Though to be honest, I’d rather be Karenna…
Okay, bad joke. Seriously, I’m talking today about frank language in an erotic romance story. You know, the terms that might make your grandma blush, if she’s alive and reads erotic romance. Though actually, if a grandma read erotic romance, she probably wouldn’t blush.
In some romance novels, the type that might be sold in your local supermarket or corner store, the language isn’t so blunt. There may be mention of genitalia, possibly even being inserted into other genitalia, but the descriptions are relatively vague. The scene may be glossed over entirely, the so-called “closed curtain” version of a sex scene, where you know darn well what the characters are doing but don’t get to see it.
Even if the author follows the character into the bedroom, slightly euphemistic terms may be used. “His hardness”, “her softness”, that sort of thing. Now, there’s absolutely nothing wrong with that. Some romance publishers require things to be couched in tamer terms, and some readers prefer reading them.
In erotic romance, however, things have to be a bit more in-your-face. Otherwise, it wouldn’t be erotic romance.
One thing authors have to be careful of when writing a sex scene, whether it’s the vague version or the explicit, is purple prose. Even though purple is a pretty color, purple prose is not so attractive. Such sentences as “He sheathed his fleshly sword deep within the warm folds of her” live within the purple prose story. (Disclaimer: I have no idea whether that particular sentence is in any book. I made it up, though it definitely fits “purple prose”.) While that sort of writing may have its place, that place is not in an erotic romance novel.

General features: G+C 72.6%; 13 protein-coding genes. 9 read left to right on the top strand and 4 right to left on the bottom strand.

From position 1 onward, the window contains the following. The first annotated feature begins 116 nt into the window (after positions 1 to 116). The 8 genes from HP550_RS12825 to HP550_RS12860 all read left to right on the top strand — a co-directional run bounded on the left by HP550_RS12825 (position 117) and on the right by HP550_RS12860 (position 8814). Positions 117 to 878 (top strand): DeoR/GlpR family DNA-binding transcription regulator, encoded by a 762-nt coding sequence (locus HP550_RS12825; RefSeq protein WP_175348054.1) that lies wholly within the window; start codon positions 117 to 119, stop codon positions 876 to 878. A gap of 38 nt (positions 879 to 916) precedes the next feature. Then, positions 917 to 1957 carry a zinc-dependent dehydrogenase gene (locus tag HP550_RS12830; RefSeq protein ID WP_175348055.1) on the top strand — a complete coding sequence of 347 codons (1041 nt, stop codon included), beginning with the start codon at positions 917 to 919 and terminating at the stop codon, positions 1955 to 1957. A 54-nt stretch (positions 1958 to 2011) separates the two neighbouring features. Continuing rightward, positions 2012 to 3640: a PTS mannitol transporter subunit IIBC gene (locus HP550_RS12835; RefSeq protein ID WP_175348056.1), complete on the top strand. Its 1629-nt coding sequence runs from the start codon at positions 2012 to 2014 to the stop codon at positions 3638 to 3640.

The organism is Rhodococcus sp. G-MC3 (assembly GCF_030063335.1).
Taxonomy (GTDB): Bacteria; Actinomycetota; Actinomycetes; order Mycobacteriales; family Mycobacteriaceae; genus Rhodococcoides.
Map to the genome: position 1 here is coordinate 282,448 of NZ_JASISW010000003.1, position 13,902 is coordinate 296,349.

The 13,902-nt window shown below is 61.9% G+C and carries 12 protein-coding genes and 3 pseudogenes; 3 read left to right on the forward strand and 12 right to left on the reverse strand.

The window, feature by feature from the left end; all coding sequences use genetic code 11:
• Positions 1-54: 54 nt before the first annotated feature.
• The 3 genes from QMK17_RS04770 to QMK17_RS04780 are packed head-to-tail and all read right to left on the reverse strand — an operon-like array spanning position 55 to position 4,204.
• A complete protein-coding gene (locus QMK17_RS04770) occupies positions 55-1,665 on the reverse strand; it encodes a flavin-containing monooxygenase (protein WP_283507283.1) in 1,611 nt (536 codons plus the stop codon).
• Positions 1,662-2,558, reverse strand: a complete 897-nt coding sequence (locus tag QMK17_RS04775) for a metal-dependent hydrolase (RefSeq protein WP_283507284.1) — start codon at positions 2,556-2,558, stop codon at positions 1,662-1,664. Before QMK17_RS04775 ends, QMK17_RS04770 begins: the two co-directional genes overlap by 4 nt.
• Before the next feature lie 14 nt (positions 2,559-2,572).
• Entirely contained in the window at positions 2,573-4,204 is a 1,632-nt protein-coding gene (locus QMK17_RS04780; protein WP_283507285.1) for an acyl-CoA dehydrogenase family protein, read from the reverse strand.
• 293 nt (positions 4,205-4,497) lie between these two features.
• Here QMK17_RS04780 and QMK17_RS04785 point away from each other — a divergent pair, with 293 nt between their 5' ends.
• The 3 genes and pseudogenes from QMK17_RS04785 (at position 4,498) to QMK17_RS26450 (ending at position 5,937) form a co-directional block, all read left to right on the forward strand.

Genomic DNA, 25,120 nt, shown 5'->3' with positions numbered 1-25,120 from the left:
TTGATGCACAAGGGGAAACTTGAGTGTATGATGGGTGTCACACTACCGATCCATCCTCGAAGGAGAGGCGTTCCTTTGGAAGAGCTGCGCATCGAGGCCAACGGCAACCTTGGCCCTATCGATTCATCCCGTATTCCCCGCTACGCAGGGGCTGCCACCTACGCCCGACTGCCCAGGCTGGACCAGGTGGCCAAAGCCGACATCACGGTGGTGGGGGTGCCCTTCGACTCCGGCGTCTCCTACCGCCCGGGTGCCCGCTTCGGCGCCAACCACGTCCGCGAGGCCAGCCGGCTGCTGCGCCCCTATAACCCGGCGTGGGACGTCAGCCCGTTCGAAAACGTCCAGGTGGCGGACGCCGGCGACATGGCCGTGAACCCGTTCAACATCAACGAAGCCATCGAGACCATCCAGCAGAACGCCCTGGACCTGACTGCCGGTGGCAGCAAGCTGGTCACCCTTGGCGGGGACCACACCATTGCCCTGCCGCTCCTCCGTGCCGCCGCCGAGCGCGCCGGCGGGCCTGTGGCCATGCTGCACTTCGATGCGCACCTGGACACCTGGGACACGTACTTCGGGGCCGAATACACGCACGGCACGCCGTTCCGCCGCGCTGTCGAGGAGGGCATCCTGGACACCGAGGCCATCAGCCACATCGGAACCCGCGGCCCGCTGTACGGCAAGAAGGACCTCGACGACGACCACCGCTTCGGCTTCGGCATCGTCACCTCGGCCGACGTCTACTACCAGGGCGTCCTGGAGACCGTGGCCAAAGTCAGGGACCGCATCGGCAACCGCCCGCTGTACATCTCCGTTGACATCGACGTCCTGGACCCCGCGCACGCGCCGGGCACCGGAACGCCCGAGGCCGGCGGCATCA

Different publishers have different requirements for language in an erotic romance, so as an author, it’s important to keep up with the guidelines. As a reader, it’s helpful to know which publisher uses terms that won’t offend you personally. For example, a friend of mine told me that a publisher I’m submitting to prefers the “C” word for female anatomy. A lot of people are very offended by that word, and at least two other publishers I’ve worked with won’t allow it in their books. Personally, I prefer it; the other frequently used word for that genitalia sounds silly to me. I can understand it bothering people, though.
When writing a romance, particularly an erotic romance, it’s sometimes hard to write the sex scenes without being repetitive. After all, there are a finite number of words that can be used to describe anatomy and acts, and some of those words aren’t allowed at some publishers. Some words are too “purple”. Some just plain aren’t even used in this century. As an erotic romance author, I want the sex scenes I write to be realistic. I want them to be frank, because that’s what erotic romance is.
I just probably ought to buy a sex thesaurus. And yes, those do exist.